I’m in New Zealand on a working holiday. What are my tax obligations while I am here and when I leave?
While you are in New Zealand you’ll need an IRD number.
Applying for an IRD number as a non-resident
As you are a non-resident, this will involve the extra step of setting up a bank account in New Zealand before you can apply for the IRD number. Inland Revenue will ask you to provide proof that your account is fully functioning i.e. you can deposit money into and withdraw money from the account; and the account meets New Zealand’s anti-money-laundering laws – your bank can provide you with this proof if you ask for it.
When you complete the IRD number application form for non-resident individuals you’ll see a checklist which lists the documentation required with your application.
You can read more about your tax obligations in New Zealand on our Personal income tax page.
Once you start your job you’ll also need to work out what your tax code is, to ensure the income you earn is taxed at the correct rate.
Before you leave New Zealand
When it gets close to the date of your departure, contact Inland Revenue so that they can update their records with your details (e.g. the date of your departure) and tell you whether you have any further tax obligations.
Inland Revenue may require you to file an IR3 for the current tax year. They prefer you to do this before you go, but may allow you to file your IR3 after you leave the country – as long as it is filed by the due date. If you don’t have to file an IR3, you can choose to file one anyway (for example because you think you have a tax refund due).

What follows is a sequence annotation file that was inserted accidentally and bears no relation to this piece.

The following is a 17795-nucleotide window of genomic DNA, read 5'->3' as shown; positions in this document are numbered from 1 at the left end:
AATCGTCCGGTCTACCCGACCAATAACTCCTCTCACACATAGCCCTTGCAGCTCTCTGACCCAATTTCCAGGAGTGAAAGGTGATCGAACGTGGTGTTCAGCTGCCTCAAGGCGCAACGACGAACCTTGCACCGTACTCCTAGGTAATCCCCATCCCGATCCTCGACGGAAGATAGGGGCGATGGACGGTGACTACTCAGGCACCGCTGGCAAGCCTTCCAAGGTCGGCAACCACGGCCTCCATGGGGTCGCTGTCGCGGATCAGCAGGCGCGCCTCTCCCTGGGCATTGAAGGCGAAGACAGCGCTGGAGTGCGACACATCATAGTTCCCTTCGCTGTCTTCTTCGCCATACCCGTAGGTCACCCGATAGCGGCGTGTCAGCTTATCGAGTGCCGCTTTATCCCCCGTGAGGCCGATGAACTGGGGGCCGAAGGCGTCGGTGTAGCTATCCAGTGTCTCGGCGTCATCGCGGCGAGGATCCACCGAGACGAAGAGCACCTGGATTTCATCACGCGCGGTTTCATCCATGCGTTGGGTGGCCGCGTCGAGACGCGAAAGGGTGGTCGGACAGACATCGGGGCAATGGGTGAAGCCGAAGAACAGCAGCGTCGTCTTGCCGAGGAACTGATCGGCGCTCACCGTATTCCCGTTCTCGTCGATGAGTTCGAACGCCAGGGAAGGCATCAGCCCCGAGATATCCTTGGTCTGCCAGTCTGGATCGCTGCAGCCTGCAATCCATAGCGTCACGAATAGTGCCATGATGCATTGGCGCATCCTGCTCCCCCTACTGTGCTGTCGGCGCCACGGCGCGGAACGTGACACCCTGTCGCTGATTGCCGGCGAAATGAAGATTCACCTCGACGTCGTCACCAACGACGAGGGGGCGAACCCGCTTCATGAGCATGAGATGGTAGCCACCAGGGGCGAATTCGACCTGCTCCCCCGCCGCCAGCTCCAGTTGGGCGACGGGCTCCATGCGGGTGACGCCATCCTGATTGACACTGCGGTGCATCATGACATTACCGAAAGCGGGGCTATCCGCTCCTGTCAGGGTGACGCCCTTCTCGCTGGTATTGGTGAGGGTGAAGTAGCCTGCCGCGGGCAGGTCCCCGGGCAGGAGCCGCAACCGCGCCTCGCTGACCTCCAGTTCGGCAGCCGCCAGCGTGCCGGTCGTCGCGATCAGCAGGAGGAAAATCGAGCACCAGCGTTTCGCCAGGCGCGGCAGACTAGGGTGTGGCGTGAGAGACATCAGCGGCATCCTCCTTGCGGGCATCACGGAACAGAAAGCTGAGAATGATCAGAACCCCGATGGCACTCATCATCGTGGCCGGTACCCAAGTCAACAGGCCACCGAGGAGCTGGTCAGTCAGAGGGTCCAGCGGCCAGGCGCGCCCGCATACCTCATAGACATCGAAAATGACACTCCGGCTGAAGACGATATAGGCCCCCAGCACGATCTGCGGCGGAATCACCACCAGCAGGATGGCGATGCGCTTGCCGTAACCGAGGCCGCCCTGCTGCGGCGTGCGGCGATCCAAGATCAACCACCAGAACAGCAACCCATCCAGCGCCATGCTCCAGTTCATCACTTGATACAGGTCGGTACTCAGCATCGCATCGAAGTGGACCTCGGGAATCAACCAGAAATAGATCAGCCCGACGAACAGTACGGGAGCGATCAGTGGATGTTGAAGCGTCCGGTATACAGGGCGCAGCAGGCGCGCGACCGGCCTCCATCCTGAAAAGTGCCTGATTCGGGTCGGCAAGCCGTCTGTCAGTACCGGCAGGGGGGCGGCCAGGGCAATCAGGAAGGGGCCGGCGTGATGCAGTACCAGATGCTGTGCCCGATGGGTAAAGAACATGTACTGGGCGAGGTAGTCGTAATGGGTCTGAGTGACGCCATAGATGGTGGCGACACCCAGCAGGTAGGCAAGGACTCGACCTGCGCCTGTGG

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I’m going on my OE and will be based in the UK for a couple of years. What will be my tax obligations?
Inland Revenue recommends that you do the following if you’ll be away for more than three months:
- register for myIR (their secure online service), if you haven’t done so already
- notify Inland Revenue and give a contact address
- nominate someone you trust, to act on your behalf
- find out what your tax residency status is (see below).
- notify Inland Revenue when you return.
The Inland Revenue website explains some other things you’ll need to do if you:
- receive NZ Superannuation or Veteran’s Pension
- receive Working for Families payments
- pay child support
- have a student loan
- contribute to KiwiSaver
- have tax debt
You may still have to file tax returns while you are away. It will depend on your tax residency status and whether you’ll continue to earn New Zealand income. To find out your tax status you will need to complete an IR886 questionnaire and send it to Inland Revenue. They will use this information to determine your status.
If you’re considered a New Zealand tax resident
New Zealand tax residents must pay tax on income earned overseas as well as income earned in New Zealand.
Therefore, if you will be a New Zealand tax resident while you are overseas and will be earning income (other than New Zealand interest, dividends or royalties), you will be required to file an IR3 for each tax year you are away and earning income.